During a potential home sale or certain other similar circumstances, a few different types of home inspections might be prudent. These “types” really refer to which party is in charge of ordering the inspection and utilizing its results, but there can be some significant variation here depending on the situation.
At Aerolite Consulting, we’re happy to offer robust home inspections, energy audits and environmental testing services for any home, whether you’re selling it, buying it or involved in another type of unique circumstance. This two-part blog series will go over the different types of home inspection out there and dig into which will be utilized depending on the details of the situation.
First and foremost, before we get into the various sources of home inspection and how they alter the program, a quick word on how Aerolite goes above and beyond in this area for all clients. While many home inspection services are limited to major interior and exterior features, fixtures and appliances, ours take it to the next level.
Not only do we provide standard home inspection services, we also offer energy audits and environmental contaminant testing for risks like mold, asbestos, lead and even methamphetamine residue. These contaminants are both a health risk and a major detractor when it comes to home value, and identifying them through a home inspection allows prospective buyers to return to the seller and discuss remediation of the contaminant before signing any sale documents.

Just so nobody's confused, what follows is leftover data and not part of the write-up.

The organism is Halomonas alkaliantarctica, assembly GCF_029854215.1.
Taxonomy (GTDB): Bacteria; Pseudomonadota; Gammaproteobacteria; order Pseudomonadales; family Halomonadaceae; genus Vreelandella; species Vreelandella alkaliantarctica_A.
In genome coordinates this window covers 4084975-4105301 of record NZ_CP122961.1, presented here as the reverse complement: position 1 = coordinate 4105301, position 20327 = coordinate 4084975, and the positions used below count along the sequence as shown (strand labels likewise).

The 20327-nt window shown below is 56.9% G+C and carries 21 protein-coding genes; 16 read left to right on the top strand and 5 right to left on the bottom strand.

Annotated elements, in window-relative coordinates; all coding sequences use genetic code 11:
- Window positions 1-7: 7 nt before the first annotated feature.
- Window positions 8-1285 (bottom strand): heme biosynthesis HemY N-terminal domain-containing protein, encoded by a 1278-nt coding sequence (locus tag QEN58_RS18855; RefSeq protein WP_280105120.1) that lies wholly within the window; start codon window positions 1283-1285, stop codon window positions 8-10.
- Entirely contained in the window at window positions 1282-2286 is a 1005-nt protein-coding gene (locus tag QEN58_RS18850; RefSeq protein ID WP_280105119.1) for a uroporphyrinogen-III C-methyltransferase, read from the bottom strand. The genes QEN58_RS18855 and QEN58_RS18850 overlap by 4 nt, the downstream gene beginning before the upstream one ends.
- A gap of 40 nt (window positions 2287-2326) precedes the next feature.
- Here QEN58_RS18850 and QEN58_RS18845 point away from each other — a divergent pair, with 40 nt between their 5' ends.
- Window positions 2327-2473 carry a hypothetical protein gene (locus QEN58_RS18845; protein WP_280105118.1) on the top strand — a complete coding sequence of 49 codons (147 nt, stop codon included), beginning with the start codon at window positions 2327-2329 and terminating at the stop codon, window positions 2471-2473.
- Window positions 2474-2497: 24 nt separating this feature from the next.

Now we’ll look at the various sources of inspections and how these will impact the areas covered and the costs of a home inspection.
By far the most common type of home inspection, and the one we listed above, is the buyer’s inspection, which as the name suggests is ordered by the prospective buyer of a given home. In these situations, inspectors will be looking for any issues that change the math on the home purchase: Major structural defects or concerns that may lead to them, safety hazards, and any problems that may block your ability to properly finance or insure the home.
The areas inspected for a buyer’s inspection are diverse and detailed, featuring both indoor and outdoor realms. Inspectors will cover all important home systems, from plumbing and HVAC to electricity.
In nearly every case, the buyer pays for this inspection as part of the home purchase.
In other cases, the seller themselves will order an inspection, known as a pre-listing inspection. This is mostly a verification inspection – sellers ordering it are covering all their bases, helping prevent the buyer’s discovery of issues that may create a hassle closer to closing day.
Seller’s inspections contain all the same areas inspected as buyer’s inspections, and similar costs as well. However, they will be paid for by the seller, not the buyer, and are generally done earlier in the process.
For more on the kinds of home inspections available based on who is ordering them, or to learn about any of our home inspection or environmental testing services, speak to the staff at Aerolite Consulting today.